• T-Mobile’s Family Allowances service lets parents set up-front monthly allowances for their family’s phone usage — minutes, messages, and downloads.

Does your child or teen have a cell phone? Does it put a painful dent in your monthly budget to keep them connected to you in this way?

Who Texts While Driving?

According to a new study, it’s not teens who text the most while driving. The guilty parties, actually, are adults. The Pew Research Center says that of those adults polled, 47 percent of respondents admit they either send or read messages while at the wheel of a vehicle.

Amongst teens aged 16 and 17, only about 34% tend to text while driving. Pew’s senior researcher, Mary Madden, said “There’s been a lot of focus on young drivers, and for good reasons. But this research provides an important reminder that adults are setting a bad example.” Several states already have a ban on texting while driving, and seven have banned the use of cell phones altogether while driving. However, the U.S. Senate is voting right now on banning texting nationwide.

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Do Teens Text Too Much?

According to a study done by the Pew Internet and American Life Project, young people between the ages of 12 and 17 send more than 100 texts a day. This may be due in part to the many unlimited plans offered by most cell companies. Texting beats out every other form of communication for this age group, including instant messaging, phone calls and face-to-face conversations.

Texting is also easy to get away with in certain situations. Kids text right under the noses of their teachers during school hours. Most of these kids are so good with their keyboards that they don’t even have to look at the device while composing and sending a message. Text messaging has become so much a part of teenagers’ lives that 87 percent of those who text said that they sleep with – or next to – their phones.

“It’s a way that their friends can easily and discreetly reach them at tiny moments during the day,” said Amanda Lenhart, senior research specialist at Pew. “It allows them to stay constantly in touch with people who are important to them. Texting is a much different experience than calling somebody on a land line, where you might get their parents. There’s an element of ownership for teenagers around texting.”

Teens feel that it’s easier to communicate with people when they cannot hear their voices or see their faces. As evidenced in several reports about this subject, teens will confront each other more often over issues via a text. It’s a good thing that they are talking more to each other, and seemingly becoming able to work through differences and difficulties without the hindrance and nerves that come with face-to-face confrontations.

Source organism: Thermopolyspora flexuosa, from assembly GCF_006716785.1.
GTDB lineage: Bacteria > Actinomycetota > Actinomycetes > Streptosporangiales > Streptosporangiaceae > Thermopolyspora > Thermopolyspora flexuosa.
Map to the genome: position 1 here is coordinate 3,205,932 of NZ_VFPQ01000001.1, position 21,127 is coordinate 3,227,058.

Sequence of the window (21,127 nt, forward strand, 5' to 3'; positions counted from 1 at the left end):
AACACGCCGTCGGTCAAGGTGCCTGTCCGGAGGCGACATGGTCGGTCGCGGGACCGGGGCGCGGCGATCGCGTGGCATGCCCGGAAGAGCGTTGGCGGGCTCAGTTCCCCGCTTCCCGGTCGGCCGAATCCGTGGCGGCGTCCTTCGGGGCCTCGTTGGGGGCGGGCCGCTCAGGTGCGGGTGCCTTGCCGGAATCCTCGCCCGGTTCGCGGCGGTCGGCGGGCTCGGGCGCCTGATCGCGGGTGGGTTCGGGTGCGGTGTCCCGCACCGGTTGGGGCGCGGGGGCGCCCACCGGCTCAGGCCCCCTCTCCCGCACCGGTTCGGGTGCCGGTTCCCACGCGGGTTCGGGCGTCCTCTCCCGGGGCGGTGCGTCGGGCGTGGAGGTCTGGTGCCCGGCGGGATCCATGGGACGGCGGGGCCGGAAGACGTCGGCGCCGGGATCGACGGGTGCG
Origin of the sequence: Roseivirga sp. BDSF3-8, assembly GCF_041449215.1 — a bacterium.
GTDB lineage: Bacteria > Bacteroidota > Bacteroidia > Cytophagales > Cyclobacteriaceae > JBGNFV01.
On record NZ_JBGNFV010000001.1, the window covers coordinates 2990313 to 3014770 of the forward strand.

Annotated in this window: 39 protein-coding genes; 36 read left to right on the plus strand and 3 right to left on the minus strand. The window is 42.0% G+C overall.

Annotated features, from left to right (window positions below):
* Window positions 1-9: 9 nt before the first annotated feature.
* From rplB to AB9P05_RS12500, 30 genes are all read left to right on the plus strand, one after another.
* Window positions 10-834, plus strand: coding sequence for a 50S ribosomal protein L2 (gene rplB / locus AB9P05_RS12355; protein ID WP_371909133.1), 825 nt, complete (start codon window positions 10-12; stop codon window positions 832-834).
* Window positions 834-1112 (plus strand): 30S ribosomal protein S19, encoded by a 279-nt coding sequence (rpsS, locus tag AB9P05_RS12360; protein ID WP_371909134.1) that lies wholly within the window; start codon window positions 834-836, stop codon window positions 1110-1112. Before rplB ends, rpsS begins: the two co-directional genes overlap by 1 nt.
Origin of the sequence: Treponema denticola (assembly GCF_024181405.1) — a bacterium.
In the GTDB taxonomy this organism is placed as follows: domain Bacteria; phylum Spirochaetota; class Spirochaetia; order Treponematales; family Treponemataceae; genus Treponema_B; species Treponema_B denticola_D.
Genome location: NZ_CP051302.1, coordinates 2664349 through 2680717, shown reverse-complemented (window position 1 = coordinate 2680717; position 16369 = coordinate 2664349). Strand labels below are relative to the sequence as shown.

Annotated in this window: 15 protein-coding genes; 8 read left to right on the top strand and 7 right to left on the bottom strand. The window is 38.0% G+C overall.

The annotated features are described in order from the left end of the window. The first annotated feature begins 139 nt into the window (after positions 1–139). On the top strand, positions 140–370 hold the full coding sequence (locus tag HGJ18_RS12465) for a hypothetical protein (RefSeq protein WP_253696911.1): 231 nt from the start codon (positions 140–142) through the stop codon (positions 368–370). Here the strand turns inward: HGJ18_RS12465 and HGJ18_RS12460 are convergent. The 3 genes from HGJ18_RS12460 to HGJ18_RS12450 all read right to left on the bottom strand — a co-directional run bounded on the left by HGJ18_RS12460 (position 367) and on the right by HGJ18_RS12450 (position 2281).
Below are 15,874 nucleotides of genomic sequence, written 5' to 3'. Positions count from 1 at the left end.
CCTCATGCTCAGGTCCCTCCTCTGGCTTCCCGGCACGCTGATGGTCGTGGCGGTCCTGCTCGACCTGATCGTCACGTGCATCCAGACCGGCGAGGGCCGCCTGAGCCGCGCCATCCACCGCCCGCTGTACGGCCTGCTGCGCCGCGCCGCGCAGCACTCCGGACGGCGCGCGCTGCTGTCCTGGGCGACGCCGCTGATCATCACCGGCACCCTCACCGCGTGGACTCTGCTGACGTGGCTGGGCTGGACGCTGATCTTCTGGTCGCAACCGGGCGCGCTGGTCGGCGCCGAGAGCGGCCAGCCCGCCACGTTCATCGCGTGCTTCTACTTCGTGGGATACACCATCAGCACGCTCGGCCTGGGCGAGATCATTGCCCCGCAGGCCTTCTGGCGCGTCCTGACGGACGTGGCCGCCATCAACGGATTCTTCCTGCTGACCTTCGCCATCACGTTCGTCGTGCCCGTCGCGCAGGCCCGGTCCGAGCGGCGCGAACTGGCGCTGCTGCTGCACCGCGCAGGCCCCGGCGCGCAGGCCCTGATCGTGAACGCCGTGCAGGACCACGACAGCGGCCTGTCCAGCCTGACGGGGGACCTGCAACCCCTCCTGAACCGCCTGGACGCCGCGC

However, I can’t help but wonder how this will affect these kids’ verbal communication skills later in life. We grew up having to talk to people… in person. Kids today are relying more heavily on digital methods of communication. Their “speech” is now defined with easy-to-remember word abbreviations, such as “wut r u doing.” I cringe every time someone sends me an email full of “language” such as this.

Another concern has to be privacy. Teens likely cling to their phones due to the fact that they feel they have more control over their content. It’s not as easy for parents to see what’s going on as it was when they could listen in on phone conversations. I admit that my mouth hit the floor when I read where one teen stated that his mom gave up trying to read his texts when she couldn’t crack his phone password. If this were my child, they would no longer HAVE a cell phone. While parents don’t necessarily need to “police” their children and know every single thing they are doing, they DO need to be aware of what’s going on in their child’s world.

What are your thoughts? Is widespread teen texting a good thing? Do you wonder how these kids will communicate in the “real world” when they become adults? Heck, will we even stop needing to communicate face-to-face in the future? Maybe I’m a fuddy-duddy. Perhaps everything will be digital one day, and we’ll never hear another human voice.